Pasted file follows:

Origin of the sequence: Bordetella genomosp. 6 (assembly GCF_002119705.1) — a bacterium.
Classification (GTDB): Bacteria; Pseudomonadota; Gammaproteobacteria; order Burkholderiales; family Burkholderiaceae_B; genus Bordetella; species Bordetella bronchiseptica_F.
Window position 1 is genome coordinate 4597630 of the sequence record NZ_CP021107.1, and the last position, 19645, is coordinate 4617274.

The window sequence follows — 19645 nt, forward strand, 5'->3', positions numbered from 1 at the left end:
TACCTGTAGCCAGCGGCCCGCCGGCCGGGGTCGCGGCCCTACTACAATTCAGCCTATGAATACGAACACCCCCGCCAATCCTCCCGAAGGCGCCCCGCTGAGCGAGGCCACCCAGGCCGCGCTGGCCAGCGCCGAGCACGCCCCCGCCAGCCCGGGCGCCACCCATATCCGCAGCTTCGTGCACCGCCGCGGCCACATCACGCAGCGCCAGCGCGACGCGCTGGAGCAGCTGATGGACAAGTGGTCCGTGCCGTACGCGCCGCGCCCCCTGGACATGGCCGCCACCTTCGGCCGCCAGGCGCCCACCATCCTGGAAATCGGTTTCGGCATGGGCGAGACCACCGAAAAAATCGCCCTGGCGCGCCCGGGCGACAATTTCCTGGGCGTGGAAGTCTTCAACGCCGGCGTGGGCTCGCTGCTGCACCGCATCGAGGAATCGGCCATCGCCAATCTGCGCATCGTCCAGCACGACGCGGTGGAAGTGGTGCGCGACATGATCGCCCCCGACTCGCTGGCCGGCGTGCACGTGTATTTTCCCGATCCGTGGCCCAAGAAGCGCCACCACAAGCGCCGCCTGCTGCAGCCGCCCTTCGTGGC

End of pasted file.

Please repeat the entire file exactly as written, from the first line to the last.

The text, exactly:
Origin of the sequence: Bordetella genomosp. 6 (assembly GCF_002119705.1) — a bacterium.
Classification (GTDB): Bacteria; Pseudomonadota; Gammaproteobacteria; order Burkholderiales; family Burkholderiaceae_B; genus Bordetella; species Bordetella bronchiseptica_F.
Window position 1 is genome coordinate 4597630 of the sequence record NZ_CP021107.1, and the last position, 19645, is coordinate 4617274.

The window sequence follows — 19645 nt, forward strand, 5'->3', positions numbered from 1 at the left end:
TACCTGTAGCCAGCGGCCCGCCGGCCGGGGTCGCGGCCCTACTACAATTCAGCCTATGAATACGAACACCCCCGCCAATCCTCCCGAAGGCGCCCCGCTGAGCGAGGCCACCCAGGCCGCGCTGGCCAGCGCCGAGCACGCCCCCGCCAGCCCGGGCGCCACCCATATCCGCAGCTTCGTGCACCGCCGCGGCCACATCACGCAGCGCCAGCGCGACGCGCTGGAGCAGCTGATGGACAAGTGGTCCGTGCCGTACGCGCCGCGCCCCCTGGACATGGCCGCCACCTTCGGCCGCCAGGCGCCCACCATCCTGGAAATCGGTTTCGGCATGGGCGAGACCACCGAAAAAATCGCCCTGGCGCGCCCGGGCGACAATTTCCTGGGCGTGGAAGTCTTCAACGCCGGCGTGGGCTCGCTGCTGCACCGCATCGAGGAATCGGCCATCGCCAATCTGCGCATCGTCCAGCACGACGCGGTGGAAGTGGTGCGCGACATGATCGCCCCCGACTCGCTGGCCGGCGTGCACGTGTATTTTCCCGATCCGTGGCCCAAGAAGCGCCACCACAAGCGCCGCCTGCTGCAGCCGCCCTTCGTGGC